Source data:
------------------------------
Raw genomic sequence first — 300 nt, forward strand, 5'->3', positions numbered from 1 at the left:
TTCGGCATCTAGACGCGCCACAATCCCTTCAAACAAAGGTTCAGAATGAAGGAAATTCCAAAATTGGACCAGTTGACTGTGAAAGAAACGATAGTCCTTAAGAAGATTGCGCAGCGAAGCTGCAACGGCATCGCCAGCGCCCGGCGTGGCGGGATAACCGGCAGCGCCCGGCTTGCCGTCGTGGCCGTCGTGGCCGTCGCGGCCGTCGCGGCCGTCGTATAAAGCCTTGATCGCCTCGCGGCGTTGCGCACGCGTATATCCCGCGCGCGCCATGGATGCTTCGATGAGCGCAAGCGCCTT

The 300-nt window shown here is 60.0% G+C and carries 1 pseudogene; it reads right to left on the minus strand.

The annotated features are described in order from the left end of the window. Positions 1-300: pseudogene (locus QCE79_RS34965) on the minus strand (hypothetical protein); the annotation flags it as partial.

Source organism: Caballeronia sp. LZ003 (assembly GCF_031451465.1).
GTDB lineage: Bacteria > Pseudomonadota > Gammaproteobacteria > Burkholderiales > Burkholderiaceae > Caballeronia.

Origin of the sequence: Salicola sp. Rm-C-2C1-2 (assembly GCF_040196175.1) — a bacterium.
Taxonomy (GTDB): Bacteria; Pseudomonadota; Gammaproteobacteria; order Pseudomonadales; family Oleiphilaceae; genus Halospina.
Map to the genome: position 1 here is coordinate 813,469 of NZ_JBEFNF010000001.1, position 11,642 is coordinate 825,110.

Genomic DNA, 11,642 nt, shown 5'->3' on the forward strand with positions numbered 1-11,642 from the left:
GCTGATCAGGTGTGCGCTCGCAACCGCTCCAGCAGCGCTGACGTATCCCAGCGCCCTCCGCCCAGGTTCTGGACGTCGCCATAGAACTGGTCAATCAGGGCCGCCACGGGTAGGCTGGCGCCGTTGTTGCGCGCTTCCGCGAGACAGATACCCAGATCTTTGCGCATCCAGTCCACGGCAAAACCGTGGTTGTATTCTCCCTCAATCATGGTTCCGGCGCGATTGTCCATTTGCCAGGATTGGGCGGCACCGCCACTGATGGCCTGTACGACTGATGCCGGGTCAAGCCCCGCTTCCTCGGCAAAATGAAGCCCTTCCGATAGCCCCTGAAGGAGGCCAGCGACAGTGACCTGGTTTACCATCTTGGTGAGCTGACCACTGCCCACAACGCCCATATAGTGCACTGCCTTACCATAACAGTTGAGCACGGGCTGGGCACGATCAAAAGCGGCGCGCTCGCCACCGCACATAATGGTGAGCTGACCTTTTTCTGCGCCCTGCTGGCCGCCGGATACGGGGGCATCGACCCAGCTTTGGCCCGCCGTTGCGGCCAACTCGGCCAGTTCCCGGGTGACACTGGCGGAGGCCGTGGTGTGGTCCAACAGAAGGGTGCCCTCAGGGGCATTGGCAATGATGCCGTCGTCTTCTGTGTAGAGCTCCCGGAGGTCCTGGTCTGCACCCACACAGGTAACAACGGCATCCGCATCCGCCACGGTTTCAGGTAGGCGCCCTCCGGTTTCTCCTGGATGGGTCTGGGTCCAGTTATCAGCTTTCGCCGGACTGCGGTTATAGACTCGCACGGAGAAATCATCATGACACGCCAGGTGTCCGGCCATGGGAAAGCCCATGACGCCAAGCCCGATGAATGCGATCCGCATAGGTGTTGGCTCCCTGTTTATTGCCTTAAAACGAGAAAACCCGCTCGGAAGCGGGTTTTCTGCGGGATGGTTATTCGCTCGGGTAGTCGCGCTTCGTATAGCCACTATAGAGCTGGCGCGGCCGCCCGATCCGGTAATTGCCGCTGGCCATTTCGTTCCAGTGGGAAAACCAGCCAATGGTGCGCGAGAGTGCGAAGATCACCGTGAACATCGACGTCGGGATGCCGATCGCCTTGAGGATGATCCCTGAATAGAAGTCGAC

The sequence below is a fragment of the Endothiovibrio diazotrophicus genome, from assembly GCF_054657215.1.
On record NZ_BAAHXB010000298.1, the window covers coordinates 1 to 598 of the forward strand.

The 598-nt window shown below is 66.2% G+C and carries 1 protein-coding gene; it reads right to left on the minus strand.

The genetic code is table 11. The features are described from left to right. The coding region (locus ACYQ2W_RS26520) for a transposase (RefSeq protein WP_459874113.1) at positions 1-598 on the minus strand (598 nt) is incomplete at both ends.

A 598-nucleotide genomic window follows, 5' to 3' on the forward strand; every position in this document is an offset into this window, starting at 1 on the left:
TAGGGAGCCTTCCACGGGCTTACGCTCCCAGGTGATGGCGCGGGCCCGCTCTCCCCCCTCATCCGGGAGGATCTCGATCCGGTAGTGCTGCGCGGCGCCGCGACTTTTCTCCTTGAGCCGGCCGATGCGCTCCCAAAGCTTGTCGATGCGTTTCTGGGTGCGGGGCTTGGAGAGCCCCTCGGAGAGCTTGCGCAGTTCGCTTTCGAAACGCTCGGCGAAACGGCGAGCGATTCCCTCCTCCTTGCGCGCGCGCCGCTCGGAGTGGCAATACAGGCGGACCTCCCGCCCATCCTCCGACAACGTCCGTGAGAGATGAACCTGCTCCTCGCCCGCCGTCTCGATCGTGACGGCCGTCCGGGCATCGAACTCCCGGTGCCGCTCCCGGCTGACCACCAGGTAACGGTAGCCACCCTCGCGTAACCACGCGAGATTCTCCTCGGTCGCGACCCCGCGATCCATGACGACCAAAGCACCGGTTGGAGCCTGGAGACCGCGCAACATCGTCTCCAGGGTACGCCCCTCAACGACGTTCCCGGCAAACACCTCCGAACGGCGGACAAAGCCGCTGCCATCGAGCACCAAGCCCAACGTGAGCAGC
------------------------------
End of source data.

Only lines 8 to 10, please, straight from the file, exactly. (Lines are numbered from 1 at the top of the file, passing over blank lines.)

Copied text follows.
Taxonomy (GTDB): Bacteria; Pseudomonadota; Gammaproteobacteria; order Pseudomonadales; family Oleiphilaceae; genus Halospina.
Map to the genome: position 1 here is coordinate 813,469 of NZ_JBEFNF010000001.1, position 11,642 is coordinate 825,110.

Genomic DNA, 11,642 nt, shown 5'->3' on the forward strand with positions numbered 1-11,642 from the left: